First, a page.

Water, water everywhere… yet more can be done to improve Kent’s water.
Perhaps the Jubilee washout has come at the right time. Along with Thanet’s Blue Flag beaches faced with outflows of sewage over the Bank Holiday Kent’s water supplies have been thrown into stark relief.
Hosepipe bans are still in place with reservoirs only just beginning to refill. With rainfall less than Syria Kent seems to be facing a collapse in future provision of clean drinking water.
With the Rio20 Summit beginning next week to try to resolve many of the world’s environment problems, perhaps greater focus is required on Kent.
Stricter EU guidelines for Blue Flag beaches will keep the pressure on the Environment Agency to ensure Kent’s premium tourist product our beaches and oceans are spotless.
While Southern Water – can they really be making $285M profit by discharging poop to sea when it rains – need to consider if in the county with both the longest coastline and most Blue Flag beaches, if discharge to sea is viable in the 21st century.
And with over 90% of Kent’s water supply drawn from aquifers, there is woeful regulation such as Infratil at Manston having the aquifer both under the runway, and discharging fuel into Pegwell Bay a UNESCO wetland.
The sale of Manston only demonstrates the failure of KCC’s airport policy there and Lydd and Boris Island except as quick-fix dumping grounds far from Maidstone or Windsor.
While the need for using more farmland for reservoirs that fail to refill looks doubtful when desalination plants have already opened in London.
Surely too Margate being used as an impromptu anchorage for cargo ships is a Torrey Canyon-style disaster waiting to happen as well as being a blight on the ocean and eye.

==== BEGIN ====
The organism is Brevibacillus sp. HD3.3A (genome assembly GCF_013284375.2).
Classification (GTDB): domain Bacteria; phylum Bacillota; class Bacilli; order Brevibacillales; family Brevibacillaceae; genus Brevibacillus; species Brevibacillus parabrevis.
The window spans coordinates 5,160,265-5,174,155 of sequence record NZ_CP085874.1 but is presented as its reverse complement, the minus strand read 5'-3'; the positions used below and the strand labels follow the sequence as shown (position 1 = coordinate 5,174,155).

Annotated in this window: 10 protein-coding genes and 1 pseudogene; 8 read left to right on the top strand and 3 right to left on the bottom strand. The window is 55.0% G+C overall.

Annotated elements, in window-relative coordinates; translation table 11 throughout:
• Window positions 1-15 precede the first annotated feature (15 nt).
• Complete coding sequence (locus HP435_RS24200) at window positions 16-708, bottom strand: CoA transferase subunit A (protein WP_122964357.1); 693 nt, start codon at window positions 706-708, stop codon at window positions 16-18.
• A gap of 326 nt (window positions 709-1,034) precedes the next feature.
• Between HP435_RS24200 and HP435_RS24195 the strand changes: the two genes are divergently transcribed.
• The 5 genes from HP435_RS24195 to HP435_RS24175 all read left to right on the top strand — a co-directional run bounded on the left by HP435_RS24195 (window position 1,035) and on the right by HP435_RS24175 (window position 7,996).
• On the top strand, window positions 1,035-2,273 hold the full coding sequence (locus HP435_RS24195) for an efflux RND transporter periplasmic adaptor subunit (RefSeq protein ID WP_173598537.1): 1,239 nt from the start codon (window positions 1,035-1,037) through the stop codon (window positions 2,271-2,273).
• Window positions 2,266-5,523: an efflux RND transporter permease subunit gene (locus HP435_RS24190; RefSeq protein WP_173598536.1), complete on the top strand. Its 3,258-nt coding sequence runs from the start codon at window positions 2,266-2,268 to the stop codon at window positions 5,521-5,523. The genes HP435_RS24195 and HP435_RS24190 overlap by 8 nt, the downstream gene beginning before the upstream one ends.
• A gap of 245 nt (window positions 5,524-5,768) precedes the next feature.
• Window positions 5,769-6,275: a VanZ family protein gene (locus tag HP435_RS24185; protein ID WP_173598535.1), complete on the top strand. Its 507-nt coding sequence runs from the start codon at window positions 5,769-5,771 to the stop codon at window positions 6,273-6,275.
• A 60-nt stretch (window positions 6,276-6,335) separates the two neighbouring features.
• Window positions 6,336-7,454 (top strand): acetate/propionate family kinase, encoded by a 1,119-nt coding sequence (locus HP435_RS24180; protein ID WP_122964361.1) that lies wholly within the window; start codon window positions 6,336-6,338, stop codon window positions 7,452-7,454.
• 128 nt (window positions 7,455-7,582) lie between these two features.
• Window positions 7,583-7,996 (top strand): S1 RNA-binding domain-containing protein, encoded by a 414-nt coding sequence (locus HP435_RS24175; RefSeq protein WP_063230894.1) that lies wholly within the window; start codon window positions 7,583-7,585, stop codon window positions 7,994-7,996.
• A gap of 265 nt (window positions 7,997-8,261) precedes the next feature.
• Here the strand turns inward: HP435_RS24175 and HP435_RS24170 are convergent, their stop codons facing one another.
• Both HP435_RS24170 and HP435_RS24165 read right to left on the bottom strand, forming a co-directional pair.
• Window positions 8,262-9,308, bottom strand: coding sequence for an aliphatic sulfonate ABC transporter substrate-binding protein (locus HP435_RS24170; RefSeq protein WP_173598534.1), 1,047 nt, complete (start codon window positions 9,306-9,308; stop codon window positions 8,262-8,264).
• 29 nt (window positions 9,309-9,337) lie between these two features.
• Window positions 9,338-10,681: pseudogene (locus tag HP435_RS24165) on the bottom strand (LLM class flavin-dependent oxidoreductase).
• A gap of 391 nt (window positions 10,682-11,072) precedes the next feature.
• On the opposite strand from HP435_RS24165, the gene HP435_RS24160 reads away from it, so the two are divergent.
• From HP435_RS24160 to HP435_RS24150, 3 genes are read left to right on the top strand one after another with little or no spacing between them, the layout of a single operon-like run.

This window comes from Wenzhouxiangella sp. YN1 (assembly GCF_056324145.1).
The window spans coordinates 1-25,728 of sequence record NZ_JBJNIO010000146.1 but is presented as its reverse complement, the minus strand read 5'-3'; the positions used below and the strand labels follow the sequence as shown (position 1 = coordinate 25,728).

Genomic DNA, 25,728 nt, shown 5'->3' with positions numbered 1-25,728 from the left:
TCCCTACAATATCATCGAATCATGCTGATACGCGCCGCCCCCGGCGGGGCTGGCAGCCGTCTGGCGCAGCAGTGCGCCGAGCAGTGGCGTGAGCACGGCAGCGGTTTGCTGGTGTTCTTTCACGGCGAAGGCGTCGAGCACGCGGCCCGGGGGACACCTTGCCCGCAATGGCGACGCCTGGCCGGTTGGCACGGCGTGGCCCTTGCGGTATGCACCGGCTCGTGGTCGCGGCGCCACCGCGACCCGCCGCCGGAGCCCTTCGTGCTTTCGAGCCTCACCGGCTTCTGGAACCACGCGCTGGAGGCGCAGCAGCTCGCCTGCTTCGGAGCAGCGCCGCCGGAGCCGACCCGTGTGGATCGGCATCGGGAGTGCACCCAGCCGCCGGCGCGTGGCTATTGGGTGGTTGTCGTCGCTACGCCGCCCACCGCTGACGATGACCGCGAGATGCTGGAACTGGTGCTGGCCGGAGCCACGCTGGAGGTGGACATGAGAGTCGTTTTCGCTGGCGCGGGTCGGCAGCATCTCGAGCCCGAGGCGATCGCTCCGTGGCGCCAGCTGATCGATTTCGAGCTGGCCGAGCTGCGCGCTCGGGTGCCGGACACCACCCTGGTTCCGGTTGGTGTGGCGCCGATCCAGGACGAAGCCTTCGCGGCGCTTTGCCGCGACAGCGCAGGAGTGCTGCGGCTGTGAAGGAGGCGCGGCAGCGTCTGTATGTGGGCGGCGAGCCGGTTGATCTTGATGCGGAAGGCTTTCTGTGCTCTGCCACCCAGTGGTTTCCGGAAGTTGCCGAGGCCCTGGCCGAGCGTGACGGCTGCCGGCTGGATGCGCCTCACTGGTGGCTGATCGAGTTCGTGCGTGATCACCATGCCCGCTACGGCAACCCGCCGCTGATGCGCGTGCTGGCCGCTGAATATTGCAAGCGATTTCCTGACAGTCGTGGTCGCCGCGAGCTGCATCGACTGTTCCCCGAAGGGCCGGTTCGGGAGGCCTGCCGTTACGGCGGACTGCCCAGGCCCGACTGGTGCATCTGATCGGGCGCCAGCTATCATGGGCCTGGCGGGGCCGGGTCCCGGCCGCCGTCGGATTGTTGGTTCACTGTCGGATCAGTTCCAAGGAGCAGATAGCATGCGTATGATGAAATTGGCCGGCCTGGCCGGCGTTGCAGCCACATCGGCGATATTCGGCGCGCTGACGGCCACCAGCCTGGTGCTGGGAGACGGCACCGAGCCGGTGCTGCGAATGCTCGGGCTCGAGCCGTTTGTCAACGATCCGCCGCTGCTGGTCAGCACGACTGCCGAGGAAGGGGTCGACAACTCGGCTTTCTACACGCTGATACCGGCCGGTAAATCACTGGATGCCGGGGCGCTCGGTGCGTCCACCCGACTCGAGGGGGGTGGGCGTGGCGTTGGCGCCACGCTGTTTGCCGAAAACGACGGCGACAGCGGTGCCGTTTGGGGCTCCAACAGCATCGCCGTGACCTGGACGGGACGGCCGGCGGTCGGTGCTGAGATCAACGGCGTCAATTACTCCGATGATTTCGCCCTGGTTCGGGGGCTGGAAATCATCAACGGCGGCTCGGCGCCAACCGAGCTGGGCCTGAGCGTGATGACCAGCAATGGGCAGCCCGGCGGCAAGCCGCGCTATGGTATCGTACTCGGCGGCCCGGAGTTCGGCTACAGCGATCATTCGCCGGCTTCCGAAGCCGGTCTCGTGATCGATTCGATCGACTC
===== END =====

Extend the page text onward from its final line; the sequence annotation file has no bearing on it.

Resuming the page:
Rio20 will be considering the world’s fish stocks with the Great British Fish and Chips species of cod and haddock facing extinction.
And with Kent’s coast almost fished-out, reviews of fishing discards, and the Marine Protection Zones due off Margate are ever-more important for all Kent, with both Ramsgate as the South Coast’s largest fishing fleet and Hastings as the only beach-landing fleet in the South East.
Consider too that, after the Fukushima tidal wave (and resulting closure of all Japan’s Switzerland’s and Germany’s nuclear stations), the potential is for greater storms and more floods.
But the damage wrought by an incident at Dungeness before it closes down, or EDF and French nuclear policy at Gravelines or dumping off Brittany would be disastrous for Brand Kent as the Garden of England glows nuclear.
If we are all connected then Kent may be at risk not just from rogue companies such as Infratil, Thor and EDF but public sector failure of regulation, and oversight of the regulators such as Southern Water or the Environment Agency.
Fines of public organizations simply result in higher tax bills and not resolving the underlying problems of mismanagement.
Perhaps the greatest failure to date is KCC a $2Bn organization having almost no policy on water supply or river or ocean management. A couple of blokes with a binbag and some photocopied beach closure notices or both the Medway and Stour as the two most polluted rivers in UK doesn’t really cut it in the 21st century does it?
Surely reworking sewage discharges, zero landfill, disposing of dog waste in separate household rubbish, desalination plants, river cleanup and fishfarms and Police “eco-cops” and NHS scrutiny are simple steps forward.
The reality is that Southern Water’s failure on the beaches doesn’t just mean a few days of beach closures but rebounds around the world as Kent being incapable of managing its own natural resources.
A resounding failure, not just in economic growth, but in Brand Kent struggling to live upto its remit as the Garden of England and looking more like a leaky toilet.